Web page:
JAS officials ready to ‘accelerate’ capital campaign to build new center in downtown Aspen
With approvals in hand and general support from the community, the $25 million capital campaign for Jazz Aspen Snowmass’ new performing arts center may not be as heavy of a lift as it once felt like for the nonprofit.
The JAS Center above the Red Onion on the Cooper Avenue Mall received unanimous support from the city’s historic commission and City Council in the past month and a half with little fanfare.
“Especially in a town like this, approvals are hard to come by,” said Andrea Beard, senior vice president at JAS, who added that the center will serve as a rehearsal and meeting space for the community. “It will be a huge asset for a lot of organizations.”
When JAS President and CEO Jim Horowitz went before the historic preservation commission in August, there were between 50 and 60 people there to voice their support for the project, he said.
Prior to their votes, the commissioners shared their past experiences with JAS festivals and said how much they appreciated the concerts.
“That meeting was really a revelation,” Horowitz said. “It was a little bit of a love fest.”
What also helped was that the JAS Academy was in session so its artist director, Christian McBride, was in town and able to speak to the educational component of the nonprofit.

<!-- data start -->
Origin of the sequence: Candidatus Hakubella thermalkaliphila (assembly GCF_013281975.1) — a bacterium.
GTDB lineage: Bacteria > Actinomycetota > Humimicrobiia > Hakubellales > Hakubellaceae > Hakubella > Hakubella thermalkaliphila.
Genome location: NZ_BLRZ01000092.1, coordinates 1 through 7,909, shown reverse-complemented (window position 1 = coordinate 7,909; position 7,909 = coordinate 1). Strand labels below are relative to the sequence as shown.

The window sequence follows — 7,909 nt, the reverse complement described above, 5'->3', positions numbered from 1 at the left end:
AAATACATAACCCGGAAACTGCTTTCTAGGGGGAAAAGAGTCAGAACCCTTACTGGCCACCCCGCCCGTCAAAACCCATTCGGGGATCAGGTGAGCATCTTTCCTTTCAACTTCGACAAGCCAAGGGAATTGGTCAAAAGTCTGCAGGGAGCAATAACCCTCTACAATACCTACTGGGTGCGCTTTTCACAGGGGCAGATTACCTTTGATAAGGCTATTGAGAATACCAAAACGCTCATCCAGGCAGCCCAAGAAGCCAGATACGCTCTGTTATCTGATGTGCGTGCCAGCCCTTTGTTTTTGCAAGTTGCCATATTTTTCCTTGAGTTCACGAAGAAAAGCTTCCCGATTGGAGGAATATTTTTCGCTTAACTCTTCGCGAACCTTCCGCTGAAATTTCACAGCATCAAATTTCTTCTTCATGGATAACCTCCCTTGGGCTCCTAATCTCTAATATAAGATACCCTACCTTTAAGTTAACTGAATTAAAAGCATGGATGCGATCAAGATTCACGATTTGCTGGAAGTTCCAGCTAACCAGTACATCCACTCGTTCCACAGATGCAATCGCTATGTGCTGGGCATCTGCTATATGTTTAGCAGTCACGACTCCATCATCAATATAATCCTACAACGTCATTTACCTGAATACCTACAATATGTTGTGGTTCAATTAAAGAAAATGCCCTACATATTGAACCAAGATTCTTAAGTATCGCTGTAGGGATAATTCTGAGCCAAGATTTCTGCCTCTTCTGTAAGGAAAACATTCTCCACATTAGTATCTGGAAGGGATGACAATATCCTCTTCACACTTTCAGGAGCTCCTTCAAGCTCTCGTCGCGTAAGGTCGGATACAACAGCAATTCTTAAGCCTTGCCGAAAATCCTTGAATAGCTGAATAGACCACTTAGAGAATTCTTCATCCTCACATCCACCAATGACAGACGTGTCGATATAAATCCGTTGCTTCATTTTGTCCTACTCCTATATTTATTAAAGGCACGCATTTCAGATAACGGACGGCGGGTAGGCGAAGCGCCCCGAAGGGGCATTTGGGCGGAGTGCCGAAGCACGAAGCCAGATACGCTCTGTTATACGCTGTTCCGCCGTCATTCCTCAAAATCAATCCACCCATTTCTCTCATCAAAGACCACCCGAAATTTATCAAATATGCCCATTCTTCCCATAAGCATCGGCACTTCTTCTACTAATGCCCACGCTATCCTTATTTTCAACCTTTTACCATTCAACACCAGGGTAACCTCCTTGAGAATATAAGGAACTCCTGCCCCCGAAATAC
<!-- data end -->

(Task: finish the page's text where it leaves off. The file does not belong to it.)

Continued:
The new JAS Center will be home to the academy, in collaboration with the Frost School of Music at the University of Miami.
The center also will serve as a permanent home for the JAS Cafe concert series, which has been held in different venues around town, namely the Aspen Art Museum and the Little Nell Hotel.
It also will be the headquarters of a newly formatted June JAS festival, which debuted this past summer and featured dozens of musicians playing at different venues around town.
“I think for the reformatted June we are totally on track with this,” Horowitz said. “It’s going to be a nice amenity downtown, and I think the public has proven there is an appetite for this.”
That and an expedited approval process with no opposition is what Horowitz and JAS will center its capital campaign on.
“Now we accelerate our campaign,” he said. “We have the strength because of the approvals.”
The first phase of fundraising, $15 million, is for the acquisition of the space. The second phase is $10 million as an endowment to keep the center operational for years to come.
There will be several naming opportunities for donors on the interior walls of the center, as well as for the entire building.
“We are excited because this is a great opportunity for permanence in Aspen to have an institution,” Horowitz said. “There is excitement in our base and we have people behind us rooting for us and we need to go find them.”
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